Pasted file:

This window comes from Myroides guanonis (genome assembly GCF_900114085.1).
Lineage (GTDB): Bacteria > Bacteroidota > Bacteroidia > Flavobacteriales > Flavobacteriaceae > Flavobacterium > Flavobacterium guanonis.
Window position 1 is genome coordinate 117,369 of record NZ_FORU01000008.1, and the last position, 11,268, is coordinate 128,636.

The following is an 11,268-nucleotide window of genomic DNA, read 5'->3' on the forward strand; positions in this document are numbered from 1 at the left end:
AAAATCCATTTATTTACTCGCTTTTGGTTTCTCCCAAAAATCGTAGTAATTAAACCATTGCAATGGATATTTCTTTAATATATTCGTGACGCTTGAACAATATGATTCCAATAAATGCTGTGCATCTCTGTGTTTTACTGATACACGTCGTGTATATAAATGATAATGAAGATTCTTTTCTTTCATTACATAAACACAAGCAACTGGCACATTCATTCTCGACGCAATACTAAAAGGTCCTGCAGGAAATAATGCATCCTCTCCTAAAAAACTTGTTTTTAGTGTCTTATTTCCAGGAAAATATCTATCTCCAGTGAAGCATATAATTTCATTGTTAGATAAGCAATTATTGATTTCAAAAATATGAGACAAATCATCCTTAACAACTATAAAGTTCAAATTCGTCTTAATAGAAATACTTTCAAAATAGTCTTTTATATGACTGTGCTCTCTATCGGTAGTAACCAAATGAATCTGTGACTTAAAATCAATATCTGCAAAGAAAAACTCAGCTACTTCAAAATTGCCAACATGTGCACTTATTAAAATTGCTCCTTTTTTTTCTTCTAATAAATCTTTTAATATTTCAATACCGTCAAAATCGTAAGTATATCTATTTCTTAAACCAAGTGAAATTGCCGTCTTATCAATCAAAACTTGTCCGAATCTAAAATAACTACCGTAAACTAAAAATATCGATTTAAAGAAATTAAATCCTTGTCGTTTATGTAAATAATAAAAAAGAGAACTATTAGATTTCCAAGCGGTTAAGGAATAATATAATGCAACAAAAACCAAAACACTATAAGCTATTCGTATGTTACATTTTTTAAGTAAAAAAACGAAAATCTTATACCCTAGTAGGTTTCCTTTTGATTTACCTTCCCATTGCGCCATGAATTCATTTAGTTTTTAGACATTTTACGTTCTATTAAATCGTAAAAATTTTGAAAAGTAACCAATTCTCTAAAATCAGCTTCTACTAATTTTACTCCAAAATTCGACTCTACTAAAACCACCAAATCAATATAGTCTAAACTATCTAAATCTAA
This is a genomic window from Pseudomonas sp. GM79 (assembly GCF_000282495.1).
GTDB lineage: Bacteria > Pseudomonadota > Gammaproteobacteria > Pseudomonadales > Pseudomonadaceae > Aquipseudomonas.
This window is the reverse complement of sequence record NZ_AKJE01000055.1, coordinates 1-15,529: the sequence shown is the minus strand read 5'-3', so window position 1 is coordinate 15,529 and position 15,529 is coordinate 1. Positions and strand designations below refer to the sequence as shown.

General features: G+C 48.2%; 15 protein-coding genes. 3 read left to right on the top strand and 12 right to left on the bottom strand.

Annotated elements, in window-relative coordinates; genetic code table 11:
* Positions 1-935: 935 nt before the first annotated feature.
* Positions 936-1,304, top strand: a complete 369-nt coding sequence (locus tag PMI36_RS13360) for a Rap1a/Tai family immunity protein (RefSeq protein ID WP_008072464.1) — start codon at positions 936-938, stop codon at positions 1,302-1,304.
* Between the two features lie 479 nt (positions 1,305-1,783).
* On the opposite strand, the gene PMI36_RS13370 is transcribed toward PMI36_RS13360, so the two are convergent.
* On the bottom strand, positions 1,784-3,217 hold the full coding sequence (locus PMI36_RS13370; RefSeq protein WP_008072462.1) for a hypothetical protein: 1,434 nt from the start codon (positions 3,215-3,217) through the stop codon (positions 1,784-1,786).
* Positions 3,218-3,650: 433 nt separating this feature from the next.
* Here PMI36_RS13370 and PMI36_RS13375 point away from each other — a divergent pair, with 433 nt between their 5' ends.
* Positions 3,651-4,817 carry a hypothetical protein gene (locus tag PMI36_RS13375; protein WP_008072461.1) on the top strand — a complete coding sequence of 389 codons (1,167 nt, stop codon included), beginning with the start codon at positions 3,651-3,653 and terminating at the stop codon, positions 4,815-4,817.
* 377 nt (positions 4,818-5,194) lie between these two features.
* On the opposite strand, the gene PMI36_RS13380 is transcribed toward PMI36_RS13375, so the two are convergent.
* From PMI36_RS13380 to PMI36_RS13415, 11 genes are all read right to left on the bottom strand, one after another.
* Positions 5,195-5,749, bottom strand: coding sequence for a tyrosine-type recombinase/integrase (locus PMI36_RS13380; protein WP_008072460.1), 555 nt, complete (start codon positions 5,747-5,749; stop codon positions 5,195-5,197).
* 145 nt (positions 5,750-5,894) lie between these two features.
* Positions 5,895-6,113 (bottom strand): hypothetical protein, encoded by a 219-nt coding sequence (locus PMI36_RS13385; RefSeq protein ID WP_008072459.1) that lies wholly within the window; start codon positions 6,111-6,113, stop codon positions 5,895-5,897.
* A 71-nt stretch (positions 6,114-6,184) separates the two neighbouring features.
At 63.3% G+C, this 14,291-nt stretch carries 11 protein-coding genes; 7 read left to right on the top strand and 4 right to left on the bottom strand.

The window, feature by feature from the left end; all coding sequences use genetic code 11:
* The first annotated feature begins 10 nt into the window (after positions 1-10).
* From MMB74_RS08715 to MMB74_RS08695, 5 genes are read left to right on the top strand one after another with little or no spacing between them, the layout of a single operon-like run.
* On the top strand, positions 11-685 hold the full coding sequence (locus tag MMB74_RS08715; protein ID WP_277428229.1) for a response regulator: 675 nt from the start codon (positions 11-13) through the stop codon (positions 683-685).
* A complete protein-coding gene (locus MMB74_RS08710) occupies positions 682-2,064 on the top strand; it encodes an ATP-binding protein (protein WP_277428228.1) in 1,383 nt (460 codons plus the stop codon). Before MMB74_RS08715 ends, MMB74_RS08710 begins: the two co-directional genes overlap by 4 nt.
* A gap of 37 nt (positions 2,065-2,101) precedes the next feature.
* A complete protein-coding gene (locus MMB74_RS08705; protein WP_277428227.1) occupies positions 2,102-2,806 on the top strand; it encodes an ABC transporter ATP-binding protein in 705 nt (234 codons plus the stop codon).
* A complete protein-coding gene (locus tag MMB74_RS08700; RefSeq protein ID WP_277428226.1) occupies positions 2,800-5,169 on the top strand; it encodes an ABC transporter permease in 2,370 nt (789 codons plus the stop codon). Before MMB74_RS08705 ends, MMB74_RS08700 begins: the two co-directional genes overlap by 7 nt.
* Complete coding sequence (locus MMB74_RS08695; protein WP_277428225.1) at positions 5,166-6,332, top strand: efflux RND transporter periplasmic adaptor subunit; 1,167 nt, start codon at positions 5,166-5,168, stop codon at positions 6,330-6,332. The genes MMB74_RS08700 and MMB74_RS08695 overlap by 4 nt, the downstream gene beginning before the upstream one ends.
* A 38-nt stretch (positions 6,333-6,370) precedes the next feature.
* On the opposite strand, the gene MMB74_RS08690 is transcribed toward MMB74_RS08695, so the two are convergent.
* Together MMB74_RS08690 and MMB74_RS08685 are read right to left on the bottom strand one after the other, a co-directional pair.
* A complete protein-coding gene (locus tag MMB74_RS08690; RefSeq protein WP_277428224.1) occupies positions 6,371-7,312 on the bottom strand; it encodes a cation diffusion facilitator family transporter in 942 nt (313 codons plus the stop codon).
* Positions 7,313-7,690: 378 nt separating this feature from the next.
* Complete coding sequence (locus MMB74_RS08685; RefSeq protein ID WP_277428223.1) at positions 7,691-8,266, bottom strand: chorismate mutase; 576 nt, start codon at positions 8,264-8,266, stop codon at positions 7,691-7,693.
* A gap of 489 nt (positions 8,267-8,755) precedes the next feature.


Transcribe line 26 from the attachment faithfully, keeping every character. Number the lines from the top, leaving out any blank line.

At 63.3% G+C, this 14,291-nt stretch carries 11 protein-coding genes; 7 read left to right on the top strand and 4 right to left on the bottom strand.